D&D players will always come up with the most bizarre, workable solutions to problems when you least expect it.
In one game I ran, the party needed to find a magical artifact and didn’t have any idea where it was at all. So they decided to use Commune to figure it out - but Commune as a spell only lets you ask yes or no questions, and get an answer out of it. So they took a map of the continent, drew a line down half of it, and asked “Is the artifact on this half of the map?”. They then continued, narrowing the artifact’s location down further and further, until they were able to pinpoint the exact building in question.
This reminds me of the last campaign I was in, when my husband played a Telepathic Psion. When we were coming up with our inventories at the beginning of the game, everyone else is putting down normal shit like horses, packs, travel provisions, money.
My husband asked for a bear trap.
The DM (who happened to be coolkidmitch) asked him what the hell he could possibly need a bear trap for, to which my husband only said, “You’ll see.” After about twenty minutes of figuring out what this bear trap would weigh, the skill my husband would have to roll in order to use it, and a bunch of other minutiae, my husband had a bear trap in his inventory.
Now, all of us kind of forgot about the bear trap while we were adventuring along on our escort quest (during which my husband’s Psion regularly tried to convince one of our employers that there was a golden acorn/tree of life/fountain of youth/whatever the fuck in the forest so she would wander off and get herself eaten by bears - she was really rude) until we run into a situation where we’ve been surprised by the locals and nobody can draw a weapon without causing a real problem.
My husband pulls the bear trap out of his saddlebag, holds it out to the nearest goon, and says the goon needs to roll a will check. When asked why the goon needs to roll a will check, my husband calmly replies, “He’s being offered the fanciest hat he’s ever seen in his life, and he really wants to put it on.”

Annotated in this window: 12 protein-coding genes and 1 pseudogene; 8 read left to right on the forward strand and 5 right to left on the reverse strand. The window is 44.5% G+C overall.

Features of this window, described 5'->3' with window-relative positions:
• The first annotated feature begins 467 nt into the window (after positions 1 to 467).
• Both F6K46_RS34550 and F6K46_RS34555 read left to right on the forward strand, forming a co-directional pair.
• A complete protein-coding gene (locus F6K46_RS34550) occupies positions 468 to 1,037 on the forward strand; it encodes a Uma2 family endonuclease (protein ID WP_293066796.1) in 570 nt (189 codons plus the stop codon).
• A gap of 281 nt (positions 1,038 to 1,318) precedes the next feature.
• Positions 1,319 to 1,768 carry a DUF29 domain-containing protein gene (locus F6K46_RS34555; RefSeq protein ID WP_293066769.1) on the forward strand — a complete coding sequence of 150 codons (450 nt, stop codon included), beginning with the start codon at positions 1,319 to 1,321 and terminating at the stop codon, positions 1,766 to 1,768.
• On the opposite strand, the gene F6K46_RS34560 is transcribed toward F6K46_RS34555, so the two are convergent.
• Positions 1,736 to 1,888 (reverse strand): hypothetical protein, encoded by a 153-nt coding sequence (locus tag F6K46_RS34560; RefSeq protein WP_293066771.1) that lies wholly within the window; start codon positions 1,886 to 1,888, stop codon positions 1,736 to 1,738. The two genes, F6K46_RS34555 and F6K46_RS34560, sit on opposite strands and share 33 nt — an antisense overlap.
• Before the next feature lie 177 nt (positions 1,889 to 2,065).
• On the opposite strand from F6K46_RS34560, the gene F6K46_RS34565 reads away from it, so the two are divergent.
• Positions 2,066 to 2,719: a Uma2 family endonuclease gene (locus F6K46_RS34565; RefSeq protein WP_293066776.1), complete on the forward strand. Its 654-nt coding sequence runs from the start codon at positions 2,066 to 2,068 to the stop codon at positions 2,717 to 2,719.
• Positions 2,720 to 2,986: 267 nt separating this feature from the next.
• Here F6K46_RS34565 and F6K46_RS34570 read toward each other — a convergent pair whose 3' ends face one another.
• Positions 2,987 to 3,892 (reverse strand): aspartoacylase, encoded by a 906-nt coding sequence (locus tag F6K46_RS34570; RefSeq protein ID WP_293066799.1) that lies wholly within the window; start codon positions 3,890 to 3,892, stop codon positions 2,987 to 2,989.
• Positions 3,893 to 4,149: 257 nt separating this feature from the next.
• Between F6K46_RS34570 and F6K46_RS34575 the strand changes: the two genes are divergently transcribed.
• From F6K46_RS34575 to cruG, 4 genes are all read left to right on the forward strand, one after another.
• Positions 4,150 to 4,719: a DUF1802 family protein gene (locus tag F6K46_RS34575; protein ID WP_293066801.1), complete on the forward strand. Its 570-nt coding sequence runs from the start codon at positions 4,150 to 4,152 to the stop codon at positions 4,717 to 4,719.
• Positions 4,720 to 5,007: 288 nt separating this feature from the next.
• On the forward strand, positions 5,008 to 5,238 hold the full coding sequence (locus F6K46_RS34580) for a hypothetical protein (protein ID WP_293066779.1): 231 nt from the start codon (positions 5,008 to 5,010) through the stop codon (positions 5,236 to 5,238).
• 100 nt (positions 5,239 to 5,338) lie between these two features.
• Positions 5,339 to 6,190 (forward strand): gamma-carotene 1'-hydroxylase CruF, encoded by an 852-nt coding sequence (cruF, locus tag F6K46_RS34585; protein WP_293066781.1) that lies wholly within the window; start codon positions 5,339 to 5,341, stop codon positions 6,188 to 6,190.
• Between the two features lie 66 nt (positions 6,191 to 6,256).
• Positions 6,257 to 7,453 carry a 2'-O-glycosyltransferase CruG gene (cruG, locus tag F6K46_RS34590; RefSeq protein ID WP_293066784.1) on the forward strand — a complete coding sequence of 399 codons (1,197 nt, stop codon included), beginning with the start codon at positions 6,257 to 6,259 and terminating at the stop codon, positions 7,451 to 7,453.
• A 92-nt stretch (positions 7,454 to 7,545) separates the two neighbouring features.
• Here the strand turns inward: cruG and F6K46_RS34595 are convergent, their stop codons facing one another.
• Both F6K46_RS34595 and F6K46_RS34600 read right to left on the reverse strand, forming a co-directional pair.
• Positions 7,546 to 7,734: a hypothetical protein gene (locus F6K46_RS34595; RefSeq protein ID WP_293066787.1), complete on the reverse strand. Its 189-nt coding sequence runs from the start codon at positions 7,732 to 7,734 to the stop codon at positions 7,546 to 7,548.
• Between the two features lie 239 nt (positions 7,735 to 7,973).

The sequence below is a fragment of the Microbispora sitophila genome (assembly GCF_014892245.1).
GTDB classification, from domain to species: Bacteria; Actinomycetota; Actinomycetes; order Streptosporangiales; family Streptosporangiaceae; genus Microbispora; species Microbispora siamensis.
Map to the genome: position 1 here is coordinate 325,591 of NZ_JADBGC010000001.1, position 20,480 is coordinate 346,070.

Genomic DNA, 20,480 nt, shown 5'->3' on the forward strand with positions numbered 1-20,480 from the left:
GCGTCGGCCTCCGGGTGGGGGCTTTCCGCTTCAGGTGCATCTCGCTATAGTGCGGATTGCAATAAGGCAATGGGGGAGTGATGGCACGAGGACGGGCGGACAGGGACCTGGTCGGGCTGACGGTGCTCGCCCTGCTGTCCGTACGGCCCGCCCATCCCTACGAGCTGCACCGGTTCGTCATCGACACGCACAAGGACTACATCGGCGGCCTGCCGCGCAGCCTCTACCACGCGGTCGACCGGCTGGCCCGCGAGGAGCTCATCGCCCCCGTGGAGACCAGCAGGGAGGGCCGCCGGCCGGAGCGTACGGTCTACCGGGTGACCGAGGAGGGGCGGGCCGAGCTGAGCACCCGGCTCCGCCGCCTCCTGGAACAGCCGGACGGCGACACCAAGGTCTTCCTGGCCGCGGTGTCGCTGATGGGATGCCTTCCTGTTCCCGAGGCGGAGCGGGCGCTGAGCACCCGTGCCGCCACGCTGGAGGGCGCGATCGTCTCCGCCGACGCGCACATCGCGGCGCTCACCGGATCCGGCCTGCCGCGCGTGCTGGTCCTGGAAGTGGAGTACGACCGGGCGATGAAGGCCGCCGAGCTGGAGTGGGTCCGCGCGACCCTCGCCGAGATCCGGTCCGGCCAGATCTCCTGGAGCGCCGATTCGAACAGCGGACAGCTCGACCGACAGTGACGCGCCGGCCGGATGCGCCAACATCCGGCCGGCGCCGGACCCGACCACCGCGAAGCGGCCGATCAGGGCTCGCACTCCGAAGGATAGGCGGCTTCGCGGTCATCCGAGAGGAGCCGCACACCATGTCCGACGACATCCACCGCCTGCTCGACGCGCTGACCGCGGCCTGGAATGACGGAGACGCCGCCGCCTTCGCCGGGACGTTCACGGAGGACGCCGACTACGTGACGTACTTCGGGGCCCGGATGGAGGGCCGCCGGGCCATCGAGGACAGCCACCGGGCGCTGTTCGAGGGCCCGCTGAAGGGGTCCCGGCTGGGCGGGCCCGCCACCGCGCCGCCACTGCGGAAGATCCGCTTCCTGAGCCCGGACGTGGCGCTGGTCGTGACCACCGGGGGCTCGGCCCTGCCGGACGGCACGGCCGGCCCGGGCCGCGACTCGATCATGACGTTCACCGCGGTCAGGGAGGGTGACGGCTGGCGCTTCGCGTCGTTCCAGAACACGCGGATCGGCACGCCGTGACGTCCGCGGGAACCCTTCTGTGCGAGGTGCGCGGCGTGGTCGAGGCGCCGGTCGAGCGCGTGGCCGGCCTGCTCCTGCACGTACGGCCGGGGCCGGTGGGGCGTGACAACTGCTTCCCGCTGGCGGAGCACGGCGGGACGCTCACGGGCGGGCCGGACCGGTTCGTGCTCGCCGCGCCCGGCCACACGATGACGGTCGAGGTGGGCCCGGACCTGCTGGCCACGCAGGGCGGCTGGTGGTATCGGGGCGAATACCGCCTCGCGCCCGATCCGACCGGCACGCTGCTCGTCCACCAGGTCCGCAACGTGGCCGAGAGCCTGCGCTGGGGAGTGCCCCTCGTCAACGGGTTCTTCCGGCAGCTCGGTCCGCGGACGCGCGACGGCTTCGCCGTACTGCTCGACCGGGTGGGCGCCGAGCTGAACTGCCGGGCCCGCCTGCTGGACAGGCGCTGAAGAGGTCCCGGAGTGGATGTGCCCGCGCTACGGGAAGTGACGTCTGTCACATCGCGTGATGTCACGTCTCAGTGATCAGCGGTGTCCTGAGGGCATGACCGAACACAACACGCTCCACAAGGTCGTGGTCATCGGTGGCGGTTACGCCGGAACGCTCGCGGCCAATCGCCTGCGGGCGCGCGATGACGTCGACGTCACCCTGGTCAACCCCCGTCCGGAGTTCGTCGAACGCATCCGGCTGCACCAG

Moment of silence around the gaming table as all of us realize that my husband is trying to end the encounter by convincing a goon to put a bear trap on his head like a hat.
The goon failed the will check.
I gotta share The Grand Show story now.
So my D&D campaign is comprised of four newbies, one guy with a lot of tabletop experience, and me, the newbie DM. The crew is trying to break into a walled manor, in part to find out if the Lord inside had anything to do with some culty plot shenanigans (P.S: he was dead the whole time, so no one would have detected them from inside the wall regardless).
I am very explicit to them about the fact that they are trying to break into the Lord’s manor, in the middle of the day, across from the main thoroughfare of the town, with no cover or disguise of any kind, and they are all level 2 - so no teleportation, invisibility, illusions - nothing. They do not heed my warnings, and our gnome paladin and halfling rogue toss a grappling hook over the wall and start to climb it. Meanwhile the other three in the party - a totally inconspicuous group consisting of a dragonborn with a cat, a tiefling in a chainmail bikini, a half-vampire warlock with a mask and a swordcane, and an NPC satyr who was along for the ride - are just hanging out below the wall watching.
After a minute I say, “behind you, you notice that a crowd of about ten or twelve peasants have gathered and are whispering in worried voices. You notice two guards approaching from down the road.”
Halfling rogue - one of the more-or-less newbies of the crew - whips around and immediately shouts “WELCOME TO THE GRAND SHOW!”, and scores an excellent deception roll. Dragonborn starts making his cat do tricks and rolls a sick animal handling check. Tiefling cleric begins pole-dancing on her spear and also rolls high. The warlock starts doing special effects with Minor Illusion and rolls ok. They nudge the satyr into playing music for them, who crits his performance check and charms half the audience as a result. The paladin, from the top of the wall, starts juggling his hammers and midway through throws one at the window of the Lord’s manor, breaking it so they can get in.
I was already going to give them that, and then nearly every last fucking NPC rolled an insight check of less than 10. So the group also made 10 gold for their “busking” and got into the manor completely unhindered. \o/ goddamnit.